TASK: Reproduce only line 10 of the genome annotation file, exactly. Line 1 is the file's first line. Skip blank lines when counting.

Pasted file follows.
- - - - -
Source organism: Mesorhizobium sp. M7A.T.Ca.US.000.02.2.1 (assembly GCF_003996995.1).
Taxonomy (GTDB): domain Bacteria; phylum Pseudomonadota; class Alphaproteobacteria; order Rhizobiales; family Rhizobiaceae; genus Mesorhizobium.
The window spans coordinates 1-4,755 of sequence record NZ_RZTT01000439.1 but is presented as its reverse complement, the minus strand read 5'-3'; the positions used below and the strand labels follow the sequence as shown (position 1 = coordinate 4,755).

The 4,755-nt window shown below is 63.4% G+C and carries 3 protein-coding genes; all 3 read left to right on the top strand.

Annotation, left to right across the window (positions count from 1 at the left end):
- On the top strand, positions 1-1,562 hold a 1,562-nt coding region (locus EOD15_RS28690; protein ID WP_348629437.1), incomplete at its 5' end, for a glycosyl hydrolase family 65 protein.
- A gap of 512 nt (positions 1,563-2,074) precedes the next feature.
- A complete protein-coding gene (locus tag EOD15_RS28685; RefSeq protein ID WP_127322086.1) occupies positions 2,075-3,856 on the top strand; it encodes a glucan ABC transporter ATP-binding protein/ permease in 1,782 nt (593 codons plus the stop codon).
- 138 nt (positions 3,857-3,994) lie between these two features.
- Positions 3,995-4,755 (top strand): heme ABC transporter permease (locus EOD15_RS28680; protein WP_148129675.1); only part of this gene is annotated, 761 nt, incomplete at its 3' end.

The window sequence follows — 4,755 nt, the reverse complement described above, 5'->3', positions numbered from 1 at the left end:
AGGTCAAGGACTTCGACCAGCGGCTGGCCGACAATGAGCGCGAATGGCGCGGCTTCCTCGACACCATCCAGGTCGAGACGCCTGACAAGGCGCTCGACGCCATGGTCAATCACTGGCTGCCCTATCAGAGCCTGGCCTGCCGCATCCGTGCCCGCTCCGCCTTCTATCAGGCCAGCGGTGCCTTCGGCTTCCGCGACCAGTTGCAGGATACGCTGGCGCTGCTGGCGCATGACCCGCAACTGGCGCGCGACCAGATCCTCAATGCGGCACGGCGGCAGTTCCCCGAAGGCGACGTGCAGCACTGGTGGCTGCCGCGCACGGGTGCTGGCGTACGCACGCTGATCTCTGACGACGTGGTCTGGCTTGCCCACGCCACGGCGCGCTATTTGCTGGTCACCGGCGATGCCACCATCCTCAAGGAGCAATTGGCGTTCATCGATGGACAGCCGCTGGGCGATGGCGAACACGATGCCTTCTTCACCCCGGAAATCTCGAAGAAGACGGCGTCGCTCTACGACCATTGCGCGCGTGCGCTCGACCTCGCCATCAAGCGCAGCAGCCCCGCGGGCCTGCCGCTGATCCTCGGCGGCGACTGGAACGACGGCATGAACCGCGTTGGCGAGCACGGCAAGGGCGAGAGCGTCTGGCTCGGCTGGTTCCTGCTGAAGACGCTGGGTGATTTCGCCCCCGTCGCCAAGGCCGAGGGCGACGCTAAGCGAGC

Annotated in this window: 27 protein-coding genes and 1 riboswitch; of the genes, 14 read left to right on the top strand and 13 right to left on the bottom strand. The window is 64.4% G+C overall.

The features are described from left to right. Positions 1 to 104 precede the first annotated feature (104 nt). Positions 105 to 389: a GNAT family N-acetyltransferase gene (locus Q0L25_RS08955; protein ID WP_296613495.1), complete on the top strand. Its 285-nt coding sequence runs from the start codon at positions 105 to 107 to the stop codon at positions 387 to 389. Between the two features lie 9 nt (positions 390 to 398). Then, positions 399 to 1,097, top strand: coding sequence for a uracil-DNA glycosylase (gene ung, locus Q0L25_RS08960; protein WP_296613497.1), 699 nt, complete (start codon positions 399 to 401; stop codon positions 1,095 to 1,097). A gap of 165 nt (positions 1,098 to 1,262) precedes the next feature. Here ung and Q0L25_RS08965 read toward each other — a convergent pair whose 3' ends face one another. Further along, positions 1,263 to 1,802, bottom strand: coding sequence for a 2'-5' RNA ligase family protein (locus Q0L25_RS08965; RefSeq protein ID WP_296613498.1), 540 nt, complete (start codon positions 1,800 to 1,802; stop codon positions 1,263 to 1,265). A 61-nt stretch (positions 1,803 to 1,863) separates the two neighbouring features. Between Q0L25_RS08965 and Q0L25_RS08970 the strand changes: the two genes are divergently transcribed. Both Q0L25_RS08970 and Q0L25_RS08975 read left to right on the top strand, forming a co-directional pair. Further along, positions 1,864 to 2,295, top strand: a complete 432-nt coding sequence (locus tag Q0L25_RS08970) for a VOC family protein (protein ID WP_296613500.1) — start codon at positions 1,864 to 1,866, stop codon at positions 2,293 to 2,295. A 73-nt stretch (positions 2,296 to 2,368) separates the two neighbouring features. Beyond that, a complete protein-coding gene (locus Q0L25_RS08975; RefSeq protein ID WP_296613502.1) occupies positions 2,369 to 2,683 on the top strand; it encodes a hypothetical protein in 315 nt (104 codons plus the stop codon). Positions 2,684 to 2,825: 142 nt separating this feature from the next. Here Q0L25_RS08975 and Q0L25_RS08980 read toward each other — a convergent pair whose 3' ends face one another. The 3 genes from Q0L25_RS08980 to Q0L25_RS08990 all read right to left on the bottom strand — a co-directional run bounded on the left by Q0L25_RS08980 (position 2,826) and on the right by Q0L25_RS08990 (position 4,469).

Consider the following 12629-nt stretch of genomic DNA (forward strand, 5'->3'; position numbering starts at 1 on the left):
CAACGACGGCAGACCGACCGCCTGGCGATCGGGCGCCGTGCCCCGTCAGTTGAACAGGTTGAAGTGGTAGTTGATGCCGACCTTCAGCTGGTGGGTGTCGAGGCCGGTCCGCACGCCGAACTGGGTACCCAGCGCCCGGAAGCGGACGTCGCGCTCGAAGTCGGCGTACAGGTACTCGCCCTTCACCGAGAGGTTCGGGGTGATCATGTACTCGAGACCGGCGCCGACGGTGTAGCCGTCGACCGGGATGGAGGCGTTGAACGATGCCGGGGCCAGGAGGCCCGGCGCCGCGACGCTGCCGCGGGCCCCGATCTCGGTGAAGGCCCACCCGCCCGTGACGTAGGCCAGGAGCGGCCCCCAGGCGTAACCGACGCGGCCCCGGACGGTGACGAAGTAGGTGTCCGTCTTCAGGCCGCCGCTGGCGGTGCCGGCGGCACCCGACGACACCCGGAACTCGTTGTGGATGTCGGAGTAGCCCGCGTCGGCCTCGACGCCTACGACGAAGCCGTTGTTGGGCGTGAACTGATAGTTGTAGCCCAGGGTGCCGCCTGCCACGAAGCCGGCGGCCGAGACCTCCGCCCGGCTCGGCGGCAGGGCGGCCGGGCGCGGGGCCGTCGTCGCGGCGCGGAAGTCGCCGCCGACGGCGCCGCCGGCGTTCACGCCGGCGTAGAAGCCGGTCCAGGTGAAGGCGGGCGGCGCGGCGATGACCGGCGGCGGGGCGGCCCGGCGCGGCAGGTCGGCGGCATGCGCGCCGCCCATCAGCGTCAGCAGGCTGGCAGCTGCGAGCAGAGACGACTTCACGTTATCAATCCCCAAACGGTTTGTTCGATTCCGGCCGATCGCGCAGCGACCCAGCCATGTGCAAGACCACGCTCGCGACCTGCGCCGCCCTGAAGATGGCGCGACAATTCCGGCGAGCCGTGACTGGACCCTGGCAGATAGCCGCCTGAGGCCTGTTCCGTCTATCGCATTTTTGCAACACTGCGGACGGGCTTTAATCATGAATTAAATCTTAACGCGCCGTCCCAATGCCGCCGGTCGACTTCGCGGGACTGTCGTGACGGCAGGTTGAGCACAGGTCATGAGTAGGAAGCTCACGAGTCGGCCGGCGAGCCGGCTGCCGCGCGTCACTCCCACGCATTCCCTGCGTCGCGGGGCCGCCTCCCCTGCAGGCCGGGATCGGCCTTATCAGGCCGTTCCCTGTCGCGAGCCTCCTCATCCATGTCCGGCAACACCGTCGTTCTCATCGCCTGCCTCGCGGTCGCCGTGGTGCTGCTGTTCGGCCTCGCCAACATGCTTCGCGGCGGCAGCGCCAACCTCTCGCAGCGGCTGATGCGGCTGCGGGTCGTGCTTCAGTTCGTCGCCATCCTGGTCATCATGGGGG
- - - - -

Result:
- Positions 3,995-4,755 (top strand): heme ABC transporter permease (locus EOD15_RS28680; protein WP_148129675.1); only part of this gene is annotated, 761 nt, incomplete at its 3' end.